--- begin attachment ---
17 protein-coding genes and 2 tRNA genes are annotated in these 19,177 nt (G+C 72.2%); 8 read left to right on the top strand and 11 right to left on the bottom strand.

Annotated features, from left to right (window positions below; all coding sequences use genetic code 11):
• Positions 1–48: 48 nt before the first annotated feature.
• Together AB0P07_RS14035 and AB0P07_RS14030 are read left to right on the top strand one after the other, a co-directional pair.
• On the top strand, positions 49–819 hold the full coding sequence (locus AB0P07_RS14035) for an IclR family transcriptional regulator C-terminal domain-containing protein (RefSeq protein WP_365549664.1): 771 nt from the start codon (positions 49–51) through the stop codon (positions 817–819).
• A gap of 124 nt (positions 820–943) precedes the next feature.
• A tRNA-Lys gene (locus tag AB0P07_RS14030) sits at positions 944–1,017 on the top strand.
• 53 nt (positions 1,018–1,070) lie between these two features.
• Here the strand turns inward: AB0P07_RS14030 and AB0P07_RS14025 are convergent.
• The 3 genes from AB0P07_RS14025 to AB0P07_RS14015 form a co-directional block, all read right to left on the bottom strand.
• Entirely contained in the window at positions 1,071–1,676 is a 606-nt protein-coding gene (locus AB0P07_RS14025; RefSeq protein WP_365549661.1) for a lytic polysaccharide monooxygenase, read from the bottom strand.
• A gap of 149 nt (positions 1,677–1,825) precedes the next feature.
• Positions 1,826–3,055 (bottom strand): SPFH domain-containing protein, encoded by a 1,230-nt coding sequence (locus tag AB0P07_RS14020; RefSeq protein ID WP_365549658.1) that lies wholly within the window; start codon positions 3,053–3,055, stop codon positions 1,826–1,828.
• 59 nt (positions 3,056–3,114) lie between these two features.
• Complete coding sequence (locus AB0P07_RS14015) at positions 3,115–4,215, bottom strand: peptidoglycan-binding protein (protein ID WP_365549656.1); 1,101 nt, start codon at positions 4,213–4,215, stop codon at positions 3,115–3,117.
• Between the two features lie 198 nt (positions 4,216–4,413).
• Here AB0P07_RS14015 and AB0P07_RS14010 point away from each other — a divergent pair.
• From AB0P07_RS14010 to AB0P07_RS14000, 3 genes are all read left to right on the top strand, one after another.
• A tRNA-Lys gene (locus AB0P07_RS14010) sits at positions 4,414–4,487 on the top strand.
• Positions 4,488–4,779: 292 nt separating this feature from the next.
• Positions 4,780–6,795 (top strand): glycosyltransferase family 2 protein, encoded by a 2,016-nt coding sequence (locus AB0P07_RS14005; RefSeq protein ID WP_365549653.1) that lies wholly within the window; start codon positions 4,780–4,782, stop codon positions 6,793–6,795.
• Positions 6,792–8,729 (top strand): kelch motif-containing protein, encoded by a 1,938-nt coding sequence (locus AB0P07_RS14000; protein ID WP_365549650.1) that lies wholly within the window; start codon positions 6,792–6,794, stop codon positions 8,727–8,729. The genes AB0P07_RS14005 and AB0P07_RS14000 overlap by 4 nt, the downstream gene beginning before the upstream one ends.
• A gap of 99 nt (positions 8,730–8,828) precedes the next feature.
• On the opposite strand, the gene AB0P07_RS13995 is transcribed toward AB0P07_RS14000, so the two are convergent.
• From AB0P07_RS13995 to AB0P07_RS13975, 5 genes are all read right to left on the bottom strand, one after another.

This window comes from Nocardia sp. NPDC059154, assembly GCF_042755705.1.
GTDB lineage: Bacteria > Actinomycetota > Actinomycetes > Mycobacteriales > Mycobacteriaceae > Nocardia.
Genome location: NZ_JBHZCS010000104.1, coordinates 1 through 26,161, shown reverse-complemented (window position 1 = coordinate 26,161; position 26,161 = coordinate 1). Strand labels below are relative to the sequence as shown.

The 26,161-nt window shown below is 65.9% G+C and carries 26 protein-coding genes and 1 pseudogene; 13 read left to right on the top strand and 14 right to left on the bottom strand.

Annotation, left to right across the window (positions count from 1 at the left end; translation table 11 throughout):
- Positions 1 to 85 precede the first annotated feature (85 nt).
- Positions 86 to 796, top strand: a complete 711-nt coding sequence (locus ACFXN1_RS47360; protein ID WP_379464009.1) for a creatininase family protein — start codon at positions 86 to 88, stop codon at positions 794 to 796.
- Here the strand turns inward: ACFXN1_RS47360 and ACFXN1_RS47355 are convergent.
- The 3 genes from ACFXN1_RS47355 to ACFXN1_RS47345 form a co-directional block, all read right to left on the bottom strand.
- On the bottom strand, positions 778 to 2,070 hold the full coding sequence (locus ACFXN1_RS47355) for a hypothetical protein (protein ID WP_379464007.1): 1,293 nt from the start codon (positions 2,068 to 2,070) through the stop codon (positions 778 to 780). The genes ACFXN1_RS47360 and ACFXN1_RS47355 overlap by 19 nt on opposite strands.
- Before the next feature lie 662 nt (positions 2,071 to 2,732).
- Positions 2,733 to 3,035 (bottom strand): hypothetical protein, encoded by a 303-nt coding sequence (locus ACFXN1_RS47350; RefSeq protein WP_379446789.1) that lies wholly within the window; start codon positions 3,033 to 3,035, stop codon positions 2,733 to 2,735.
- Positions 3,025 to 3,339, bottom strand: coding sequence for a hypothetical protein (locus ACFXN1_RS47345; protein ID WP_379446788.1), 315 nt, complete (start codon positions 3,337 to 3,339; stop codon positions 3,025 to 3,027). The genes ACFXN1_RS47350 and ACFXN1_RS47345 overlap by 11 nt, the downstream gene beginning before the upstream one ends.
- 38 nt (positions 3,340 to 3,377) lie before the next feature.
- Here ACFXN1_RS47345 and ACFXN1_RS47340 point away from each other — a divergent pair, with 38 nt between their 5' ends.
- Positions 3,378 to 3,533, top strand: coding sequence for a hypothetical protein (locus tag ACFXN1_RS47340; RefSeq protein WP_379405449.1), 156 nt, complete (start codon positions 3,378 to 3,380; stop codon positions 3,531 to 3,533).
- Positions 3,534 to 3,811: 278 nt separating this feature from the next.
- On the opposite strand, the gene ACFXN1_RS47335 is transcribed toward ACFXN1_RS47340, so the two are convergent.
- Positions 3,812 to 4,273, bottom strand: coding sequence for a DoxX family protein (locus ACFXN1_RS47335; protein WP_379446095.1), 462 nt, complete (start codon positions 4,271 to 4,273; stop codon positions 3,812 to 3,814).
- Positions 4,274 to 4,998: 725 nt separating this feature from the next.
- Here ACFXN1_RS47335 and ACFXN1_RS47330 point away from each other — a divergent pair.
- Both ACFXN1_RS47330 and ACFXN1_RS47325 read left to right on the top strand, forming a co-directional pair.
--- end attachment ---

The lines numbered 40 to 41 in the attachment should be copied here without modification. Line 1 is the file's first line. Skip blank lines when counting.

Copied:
- Here ACFXN1_RS47345 and ACFXN1_RS47340 point away from each other — a divergent pair, with 38 nt between their 5' ends.
- Positions 3,378 to 3,533, top strand: coding sequence for a hypothetical protein (locus tag ACFXN1_RS47340; RefSeq protein WP_379405449.1), 156 nt, complete (start codon positions 3,378 to 3,380; stop codon positions 3,531 to 3,533).